Principal Investigator – Professor Matthew Davidson; firstname.lastname@example.org
Matthew Davidson is Whorrod Professor of Sustainable Chemical Technologies and director of the Centre for Sustainable Chemical Technologies at the University of Bath. His research interests are in the application of catalysis to the sustainable manufacture of fuels, materials and chemicals. Following a PhD and Research Fellowship at Cambridge, he held lectureships in Cambridge and Durham before being appointed to a Chair at the University of Bath. He is a Fellow of the Royal Society of Chemistry and a recipient of the Harrison Memorial Prize of the Royal Society of Chemistry and a Royal Society Industry Fellowship. He currently serves on the REF 2014 Chemistry Panel and holds over £13M of funding from research councils and industry.
Project Manager – Josie Goodall;
Josie started her career in science by studying Materials science, Economics and Management (MEM) at Oxford University (2000-2004). After coming top of her year and achieving a first class degree and Masters in MEM, her science career then took a brief hiatus in during year teaching English in South Korea. On her Return to the UK she started a PhD in Materials Chemistry at Queen Mary University of London (2006) investigating the properties of nano–ceramic materials for Sunscreens and photocatalytic Materials. After completing Her PhD she went on to investigate the synthesis of nano-ceramics as phosphor materials and the synthesis on bio-inspired nano-metal sulphide materials for the electro-catalytic reduction of CO2 at UCL. She has now taken on the Role of Project Manager for the UK catalysis Hub.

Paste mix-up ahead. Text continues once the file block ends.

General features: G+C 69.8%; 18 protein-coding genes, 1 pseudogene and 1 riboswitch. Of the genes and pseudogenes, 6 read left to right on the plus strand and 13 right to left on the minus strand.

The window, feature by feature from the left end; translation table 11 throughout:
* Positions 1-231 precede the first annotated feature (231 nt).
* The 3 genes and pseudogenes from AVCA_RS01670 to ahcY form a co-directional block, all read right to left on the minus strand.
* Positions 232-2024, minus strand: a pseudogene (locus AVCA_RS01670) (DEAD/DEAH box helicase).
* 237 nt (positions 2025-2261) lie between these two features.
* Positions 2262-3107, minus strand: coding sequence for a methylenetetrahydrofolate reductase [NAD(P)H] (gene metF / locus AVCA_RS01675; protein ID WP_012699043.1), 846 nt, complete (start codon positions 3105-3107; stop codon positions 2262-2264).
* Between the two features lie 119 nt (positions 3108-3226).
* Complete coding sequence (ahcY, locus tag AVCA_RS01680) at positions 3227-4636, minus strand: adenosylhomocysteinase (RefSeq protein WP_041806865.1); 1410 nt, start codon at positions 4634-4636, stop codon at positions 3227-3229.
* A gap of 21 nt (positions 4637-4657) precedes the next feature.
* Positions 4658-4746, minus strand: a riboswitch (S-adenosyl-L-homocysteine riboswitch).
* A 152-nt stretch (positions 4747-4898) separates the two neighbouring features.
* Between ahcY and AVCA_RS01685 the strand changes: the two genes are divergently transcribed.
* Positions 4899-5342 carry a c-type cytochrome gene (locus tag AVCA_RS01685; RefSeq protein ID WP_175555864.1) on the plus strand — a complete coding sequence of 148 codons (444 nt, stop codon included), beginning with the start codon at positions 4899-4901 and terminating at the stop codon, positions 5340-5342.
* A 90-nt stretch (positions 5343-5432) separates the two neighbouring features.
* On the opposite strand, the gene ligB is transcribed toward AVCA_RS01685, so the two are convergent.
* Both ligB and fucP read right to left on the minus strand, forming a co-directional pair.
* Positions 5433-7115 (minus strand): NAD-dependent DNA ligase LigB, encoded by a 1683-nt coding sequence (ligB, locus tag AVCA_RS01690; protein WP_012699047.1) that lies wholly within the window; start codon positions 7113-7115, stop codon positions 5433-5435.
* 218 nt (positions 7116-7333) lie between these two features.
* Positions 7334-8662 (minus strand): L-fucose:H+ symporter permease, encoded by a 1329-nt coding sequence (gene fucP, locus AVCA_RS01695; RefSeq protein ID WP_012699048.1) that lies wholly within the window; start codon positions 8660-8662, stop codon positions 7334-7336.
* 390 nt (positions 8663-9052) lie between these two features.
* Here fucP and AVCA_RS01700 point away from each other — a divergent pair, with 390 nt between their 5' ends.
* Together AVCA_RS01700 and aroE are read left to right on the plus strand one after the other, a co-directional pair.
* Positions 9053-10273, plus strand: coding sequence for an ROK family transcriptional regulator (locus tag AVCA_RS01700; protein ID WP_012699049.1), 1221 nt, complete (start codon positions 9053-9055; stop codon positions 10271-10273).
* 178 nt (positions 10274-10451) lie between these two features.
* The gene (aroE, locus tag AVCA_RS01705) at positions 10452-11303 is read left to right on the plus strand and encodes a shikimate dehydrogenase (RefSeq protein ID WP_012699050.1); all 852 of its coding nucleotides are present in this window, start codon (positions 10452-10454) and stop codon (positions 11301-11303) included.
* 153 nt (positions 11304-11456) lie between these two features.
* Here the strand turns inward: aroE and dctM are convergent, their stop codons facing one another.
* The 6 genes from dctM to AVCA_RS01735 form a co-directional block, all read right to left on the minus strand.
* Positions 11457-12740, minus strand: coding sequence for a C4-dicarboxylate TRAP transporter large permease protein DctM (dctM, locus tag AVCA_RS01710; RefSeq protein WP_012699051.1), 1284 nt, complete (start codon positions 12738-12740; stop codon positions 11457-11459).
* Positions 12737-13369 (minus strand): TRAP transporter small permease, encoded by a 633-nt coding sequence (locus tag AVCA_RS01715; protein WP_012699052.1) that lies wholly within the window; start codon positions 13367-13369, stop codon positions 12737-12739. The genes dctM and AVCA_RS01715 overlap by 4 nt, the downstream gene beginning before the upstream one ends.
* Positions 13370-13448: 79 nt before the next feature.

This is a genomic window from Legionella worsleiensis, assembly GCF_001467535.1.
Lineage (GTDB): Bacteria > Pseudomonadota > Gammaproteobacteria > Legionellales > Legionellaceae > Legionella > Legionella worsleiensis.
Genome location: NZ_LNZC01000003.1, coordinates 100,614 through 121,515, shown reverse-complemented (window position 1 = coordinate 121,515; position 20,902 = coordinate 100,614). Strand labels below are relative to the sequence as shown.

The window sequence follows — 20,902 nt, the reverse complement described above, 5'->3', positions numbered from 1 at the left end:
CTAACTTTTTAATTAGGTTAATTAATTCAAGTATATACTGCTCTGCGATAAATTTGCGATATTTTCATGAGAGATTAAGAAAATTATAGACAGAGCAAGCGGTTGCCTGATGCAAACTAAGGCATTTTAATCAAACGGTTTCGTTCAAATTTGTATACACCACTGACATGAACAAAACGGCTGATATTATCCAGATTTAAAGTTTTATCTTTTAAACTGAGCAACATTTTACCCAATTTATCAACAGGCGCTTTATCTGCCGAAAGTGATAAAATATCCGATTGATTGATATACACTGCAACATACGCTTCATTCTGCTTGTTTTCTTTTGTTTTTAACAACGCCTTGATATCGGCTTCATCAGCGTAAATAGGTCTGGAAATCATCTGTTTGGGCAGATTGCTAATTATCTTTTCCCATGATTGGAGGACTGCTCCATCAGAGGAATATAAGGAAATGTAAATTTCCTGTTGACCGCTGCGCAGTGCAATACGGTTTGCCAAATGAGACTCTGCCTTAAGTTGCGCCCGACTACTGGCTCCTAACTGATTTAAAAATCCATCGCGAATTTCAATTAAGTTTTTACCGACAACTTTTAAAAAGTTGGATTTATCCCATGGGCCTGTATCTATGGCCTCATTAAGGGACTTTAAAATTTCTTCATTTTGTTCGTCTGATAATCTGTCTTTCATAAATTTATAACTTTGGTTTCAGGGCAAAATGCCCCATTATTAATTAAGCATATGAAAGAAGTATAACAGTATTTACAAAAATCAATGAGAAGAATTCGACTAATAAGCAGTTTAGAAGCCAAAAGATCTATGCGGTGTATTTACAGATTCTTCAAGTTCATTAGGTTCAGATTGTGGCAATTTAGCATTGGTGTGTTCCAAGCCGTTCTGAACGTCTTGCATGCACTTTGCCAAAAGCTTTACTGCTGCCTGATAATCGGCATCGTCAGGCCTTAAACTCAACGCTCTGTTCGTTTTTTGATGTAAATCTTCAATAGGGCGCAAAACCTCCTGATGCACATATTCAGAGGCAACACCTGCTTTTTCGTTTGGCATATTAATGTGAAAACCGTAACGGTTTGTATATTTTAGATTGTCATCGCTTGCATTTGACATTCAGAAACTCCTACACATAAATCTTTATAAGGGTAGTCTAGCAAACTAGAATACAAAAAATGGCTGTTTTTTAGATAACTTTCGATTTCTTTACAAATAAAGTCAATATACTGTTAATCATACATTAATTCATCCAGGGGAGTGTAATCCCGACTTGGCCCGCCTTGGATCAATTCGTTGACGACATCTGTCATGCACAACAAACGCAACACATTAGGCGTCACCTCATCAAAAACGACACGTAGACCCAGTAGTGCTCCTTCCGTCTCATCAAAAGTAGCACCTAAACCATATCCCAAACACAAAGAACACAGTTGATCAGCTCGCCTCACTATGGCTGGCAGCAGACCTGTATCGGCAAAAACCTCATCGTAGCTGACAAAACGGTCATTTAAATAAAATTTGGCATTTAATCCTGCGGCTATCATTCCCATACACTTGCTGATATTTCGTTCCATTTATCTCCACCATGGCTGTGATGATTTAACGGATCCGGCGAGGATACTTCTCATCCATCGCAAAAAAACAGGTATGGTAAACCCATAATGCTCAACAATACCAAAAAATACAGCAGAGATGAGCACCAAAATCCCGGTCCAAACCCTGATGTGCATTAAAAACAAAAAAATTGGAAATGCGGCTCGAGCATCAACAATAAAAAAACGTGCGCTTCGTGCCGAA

Lab Manager – Dr June Callison; email@example.com
June completed her PhD under the supervision of Prof David Lennon at Glasgow University, working on the formation of side products in the polyurethanes industry. June joined the UK Catalysis Hub in 2014 as a Research Technician and is currently working as the Laboratory Manager based at Harwell. June is responsible for the management of the laboratory involving the maintenance and upkeep of instrumentation along with training of students and users. June is also involved in research projects and experimental time at Diamond within the Hub and has experience of catalyst synthesis, reaction testing (batch and flow), analysis (GC-MS, HPLC) and characterisation (EXAFS, FTIR).
Office Manager – Corinne Anyika;
Corinne joined the department in October 2016 and is a member of the professional services team providing support to members of the UK Catalysis Hub.